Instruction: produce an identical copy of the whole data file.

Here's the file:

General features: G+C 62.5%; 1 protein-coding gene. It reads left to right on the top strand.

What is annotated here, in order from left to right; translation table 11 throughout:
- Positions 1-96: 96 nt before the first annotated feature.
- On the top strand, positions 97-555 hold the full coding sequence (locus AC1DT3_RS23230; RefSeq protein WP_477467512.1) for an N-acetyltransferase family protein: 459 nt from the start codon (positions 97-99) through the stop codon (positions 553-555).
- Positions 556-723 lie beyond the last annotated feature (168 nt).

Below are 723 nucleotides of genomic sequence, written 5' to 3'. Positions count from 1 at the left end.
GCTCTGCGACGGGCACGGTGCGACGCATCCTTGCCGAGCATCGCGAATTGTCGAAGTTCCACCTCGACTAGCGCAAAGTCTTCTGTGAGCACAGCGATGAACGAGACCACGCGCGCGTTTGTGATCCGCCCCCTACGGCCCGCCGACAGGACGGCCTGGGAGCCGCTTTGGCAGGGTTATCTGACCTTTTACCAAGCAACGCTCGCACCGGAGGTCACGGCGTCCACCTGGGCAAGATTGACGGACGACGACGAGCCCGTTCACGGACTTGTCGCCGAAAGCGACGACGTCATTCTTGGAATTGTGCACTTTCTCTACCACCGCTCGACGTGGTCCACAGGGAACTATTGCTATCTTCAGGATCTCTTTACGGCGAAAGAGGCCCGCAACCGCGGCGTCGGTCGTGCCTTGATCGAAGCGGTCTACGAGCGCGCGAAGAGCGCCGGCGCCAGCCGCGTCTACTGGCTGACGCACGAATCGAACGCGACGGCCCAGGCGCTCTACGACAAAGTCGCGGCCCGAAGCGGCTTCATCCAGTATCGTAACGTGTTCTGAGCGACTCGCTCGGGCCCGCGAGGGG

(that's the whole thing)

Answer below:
General features: G+C 62.5%; 1 protein-coding gene. It reads left to right on the top strand.

What is annotated here, in order from left to right; translation table 11 throughout:
- Positions 1-96: 96 nt before the first annotated feature.
- On the top strand, positions 97-555 hold the full coding sequence (locus AC1DT3_RS23230; RefSeq protein WP_477467512.1) for an N-acetyltransferase family protein: 459 nt from the start codon (positions 97-99) through the stop codon (positions 553-555).
- Positions 556-723 lie beyond the last annotated feature (168 nt).

Below are 723 nucleotides of genomic sequence, written 5' to 3'. Positions count from 1 at the left end.
GCTCTGCGACGGGCACGGTGCGACGCATCCTTGCCGAGCATCGCGAATTGTCGAAGTTCCACCTCGACTAGCGCAAAGTCTTCTGTGAGCACAGCGATGAACGAGACCACGCGCGCGTTTGTGATCCGCCCCCTACGGCCCGCCGACAGGACGGCCTGGGAGCCGCTTTGGCAGGGTTATCTGACCTTTTACCAAGCAACGCTCGCACCGGAGGTCACGGCGTCCACCTGGGCAAGATTGACGGACGACGACGAGCCCGTTCACGGACTTGTCGCCGAAAGCGACGACGTCATTCTTGGAATTGTGCACTTTCTCTACCACCGCTCGACGTGGTCCACAGGGAACTATTGCTATCTTCAGGATCTCTTTACGGCGAAAGAGGCCCGCAACCGCGGCGTCGGTCGTGCCTTGATCGAAGCGGTCTACGAGCGCGCGAAGAGCGCCGGCGCCAGCCGCGTCTACTGGCTGACGCACGAATCGAACGCGACGGCCCAGGCGCTCTACGACAAAGTCGCGGCCCGAAGCGGCTTCATCCAGTATCGTAACGTGTTCTGAGCGACTCGCTCGGGCCCGCGAGGGG